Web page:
Washington state’s legislature has scheduled a hearing for Tuesday morning on a proposed law that would require large ports in the state to “employ drayage truck operators to load, unload, and transport containerized cargo, other than agricultural products, at or through the port."
Under the proposed law, the port district may enter into contracts with cargo owners and shippers to provide drayage services, and "all loading, unloading, and transporting of containerized cargo, other than agricultural products, in a port district must take place under such contracts.”
A digest of the bill, H.B. 1719
, said the law would apply to ports in counties with populations of more than 1 million. (According to the Municipal Research and Services Center of Washington
, King County, where Seattle is located, has a population of 1.9 million; Pierce County where Tacoma is located, 802,150.)
The bill appears to be a new approach to improve working conditions for drayage truck drivers by making them employees instead of independent contractors.
An analysis of the bill prepared by the state's legislative staff noted that today “cargo owners, ocean carriers, and other transportation providers generally arrange for drayage services through licensed motor carriers.
“Port districts have the power to perform all necessary activities related to intermodal movement of cargo. Unless provided otherwise in the statutes governing port districts, employees of port districts are covered by the provisions of the public employee collective bargaining statutes.”
It continues, “employment standards generally apply only when there is an employer-employee relationship rather than an independent contractor relationship. There are certain statutory and nonstatutory tests to determine whether a person is an 'independent contractor.'"
The hearing is scheduled before the Washington House Committee on Labor & Workforce Development at 10:00 a.m. PST.
A hearing is also scheduled for 3:30 p.m. Tuesday on another bill, H.B. 1440, before the state’s House Committee on Finance that would affect independent owner operators in the trucking industry.
A digest of that bill said it would establish an “employee fair classification act” and “help address the problems of the underground economy, level the playing field for honest employers and contractors, and protect workers.”
A staff summary of prior testimony on H.B. 1440
said objections were raised because, “in the trucking industry, if a carrier hires an independent owner-operator and tells them where to take a load, that might be control that makes the owner-operator an employee.”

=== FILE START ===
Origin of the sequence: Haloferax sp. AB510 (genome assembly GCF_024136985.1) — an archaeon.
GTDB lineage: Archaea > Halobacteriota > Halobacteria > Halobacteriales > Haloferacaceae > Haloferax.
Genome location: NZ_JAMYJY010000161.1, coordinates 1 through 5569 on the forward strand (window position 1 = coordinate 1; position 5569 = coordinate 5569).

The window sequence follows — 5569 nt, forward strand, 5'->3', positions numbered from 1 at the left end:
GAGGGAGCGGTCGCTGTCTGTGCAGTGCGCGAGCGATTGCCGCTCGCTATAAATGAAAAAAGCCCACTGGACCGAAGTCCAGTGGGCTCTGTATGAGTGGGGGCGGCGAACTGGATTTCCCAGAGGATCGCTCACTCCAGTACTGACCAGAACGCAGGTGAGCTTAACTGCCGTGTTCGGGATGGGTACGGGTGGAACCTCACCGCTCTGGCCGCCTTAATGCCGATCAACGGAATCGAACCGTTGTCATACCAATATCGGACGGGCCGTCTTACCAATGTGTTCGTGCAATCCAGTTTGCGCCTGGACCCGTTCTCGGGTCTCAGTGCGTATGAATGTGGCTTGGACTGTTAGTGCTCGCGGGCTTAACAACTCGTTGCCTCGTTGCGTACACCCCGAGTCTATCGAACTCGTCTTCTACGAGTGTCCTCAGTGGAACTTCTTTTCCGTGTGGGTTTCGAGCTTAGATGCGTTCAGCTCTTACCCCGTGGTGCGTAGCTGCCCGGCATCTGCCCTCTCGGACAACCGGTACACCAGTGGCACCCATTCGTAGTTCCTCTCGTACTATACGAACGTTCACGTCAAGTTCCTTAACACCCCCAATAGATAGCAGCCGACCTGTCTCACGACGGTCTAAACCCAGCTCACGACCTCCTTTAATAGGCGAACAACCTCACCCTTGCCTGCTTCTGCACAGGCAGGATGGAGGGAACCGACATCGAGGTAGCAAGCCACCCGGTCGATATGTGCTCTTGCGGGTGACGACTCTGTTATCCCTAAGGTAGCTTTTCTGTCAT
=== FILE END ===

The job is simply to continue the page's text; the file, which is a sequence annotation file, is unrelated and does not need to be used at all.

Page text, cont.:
It also noted testimony that objections were raised “the bill will hurt the competitive position of ports and reduce family wage jobs in the maritime industry. The bill converts most independent contractors into employees and takes away the right to be self-employed.”
“The result is banning owner-operators and they do not have the authority to do that either under law or as a market participant,” said Curtis Whalen, executive director of the American Trucking Association’s Intermodal Motor Carriers Conference.
He said H.B. 1719 was similar to a failed effort by the Port of Los Angeles to require drayage drivers be employees of concessionaires rather than independent operators.
Whalen said the Supreme Court is scheduled to hear arguments on April 16 in American Trucking Associations, Inc. v. City of Los Angeles
, an appeal of the 2011 decision by the Ninth Circuit Court of Appeals that struck down parts of the plan by the Port of Los Angeles to regulate the drayage industry.
The analysis of H.B. 1719 prepared by the legislative staff noted the Ninth Circuit held that the employee-driver provision proposed by Los Angeles was preempted by a law called the Federal Aviation Administration Authorization Act (FAAAA).
One issue for review by the Supreme Court “is whether banning a motor carrier's access to the port is a partial suspension of the motor carrier's federally granted authority to operate and thereby outside the state's authority,” the analysis noted.
Whalen said “the part of the case that is still active at the Supreme Court really gets into the underlying issue of whether a port acting as a market participant as opposed to a regulator with its state and local authority can do these things from preemption (under the FAAAA). We believe they cannot, and that will certainly be settled by the Supreme Court and we would expect to have a decision by June that will be very applicable to these kind of activities.
“The Teamsters have always relied on the market participant to be their way to get this done, and we are arguing that most of these ports have nothing to do with procuring port drayage or drivers or anything else,” he added. “You can’t wrap yourself in good deeds—saying this is good for the environment, this is good for that—that doesn't make you a market participant and that is the key issue to watch in this upcoming argument and Supreme Court verdict.”
Meanwhile, the Teamsters union said it has had success in several recent efforts to organize port drivers or negotiate contracts for them.
It said 65 port drivers working for the Toll Group in Los Angeles that aligned with the Teamsters in April 2012 negotiated a three-year contract effective Jan. 1
that raised their hourly salary $6 per hour, pays them overtime, and makes them members of a Teamster pension fund and eligible for lower-cost health care.
The Teamsters said also this year 85 port drivers for American Logistics International
and 136 drivers for Green Fleet Systems
have said they will join the union. - Chris Dupin